The S&P 500 pushed through to a new all-time high in October. We have been discussing a similar “wall of worry” for several months that focuses on continued trade uncertainty with China, the path of future Fed rate cuts, some economic uncertainty, and a growing political divide in Washington. Despite those concerns, markets were resilient in October. The fundamentals of the economy continue to show signs of growth and the Fed cut rates for a third time creating conditions that have helped equities grind higher.
Volatility, as measured by the VIX Index, was elevated early in the month (above 20), but it moved steadily lower as October progressed and closed the month in the low teens. We would not rule out higher volatility through year end as several uncertainties remain, but it’s important to note that the market is entering a historically strong period of equity returns.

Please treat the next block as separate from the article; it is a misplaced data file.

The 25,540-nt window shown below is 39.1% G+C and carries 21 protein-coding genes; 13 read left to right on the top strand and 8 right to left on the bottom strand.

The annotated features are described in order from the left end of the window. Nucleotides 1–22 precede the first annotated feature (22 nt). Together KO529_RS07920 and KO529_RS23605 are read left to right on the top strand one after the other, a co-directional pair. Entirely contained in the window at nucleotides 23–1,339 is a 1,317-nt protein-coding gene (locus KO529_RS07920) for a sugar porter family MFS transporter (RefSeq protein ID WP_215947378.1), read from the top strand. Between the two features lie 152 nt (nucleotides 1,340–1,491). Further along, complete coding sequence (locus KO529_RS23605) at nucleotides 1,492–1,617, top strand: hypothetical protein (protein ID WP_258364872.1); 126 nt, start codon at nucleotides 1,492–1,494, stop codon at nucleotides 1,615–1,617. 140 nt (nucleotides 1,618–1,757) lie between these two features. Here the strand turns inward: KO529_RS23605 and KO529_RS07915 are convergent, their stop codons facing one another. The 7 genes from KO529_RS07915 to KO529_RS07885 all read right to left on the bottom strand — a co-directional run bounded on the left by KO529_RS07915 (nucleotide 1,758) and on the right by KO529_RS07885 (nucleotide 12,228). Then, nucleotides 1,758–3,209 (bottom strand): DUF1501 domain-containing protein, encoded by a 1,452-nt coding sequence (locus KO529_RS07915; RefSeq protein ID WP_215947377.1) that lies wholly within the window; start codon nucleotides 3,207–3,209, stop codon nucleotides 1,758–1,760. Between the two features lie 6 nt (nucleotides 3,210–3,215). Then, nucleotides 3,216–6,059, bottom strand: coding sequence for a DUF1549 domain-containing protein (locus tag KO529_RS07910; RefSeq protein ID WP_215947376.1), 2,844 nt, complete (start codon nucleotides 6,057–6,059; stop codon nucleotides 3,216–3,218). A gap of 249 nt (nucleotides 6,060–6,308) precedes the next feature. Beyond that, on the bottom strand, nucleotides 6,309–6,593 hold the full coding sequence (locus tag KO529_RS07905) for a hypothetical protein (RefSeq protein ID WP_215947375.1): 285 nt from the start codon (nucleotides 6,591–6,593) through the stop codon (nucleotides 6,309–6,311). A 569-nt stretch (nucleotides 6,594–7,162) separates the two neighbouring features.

We have recently discussed a noteworthy change in leadership that occurred in September as value stocks outperformed growth stock and small and mid-cap equities outpaced large-caps. Some of those aspects continued in October as small-caps continued to outperform, but the growth/value differences were more mixed based on the market cap range.
Large-cap growth stocks dominated other categories of equities over the last couple of years, but we have noted in recent months that the value/growth relationship was stretched to historic extremes with the discount that value stocks were trading at compared to the rest of the market. Furthermore, we believed that should this situation revert to more historical norms, value-oriented stocks should benefit. While still too early to call a trend reversal, we have seen some pockets of the market perform better in recent months relative to areas that had dominated for some time.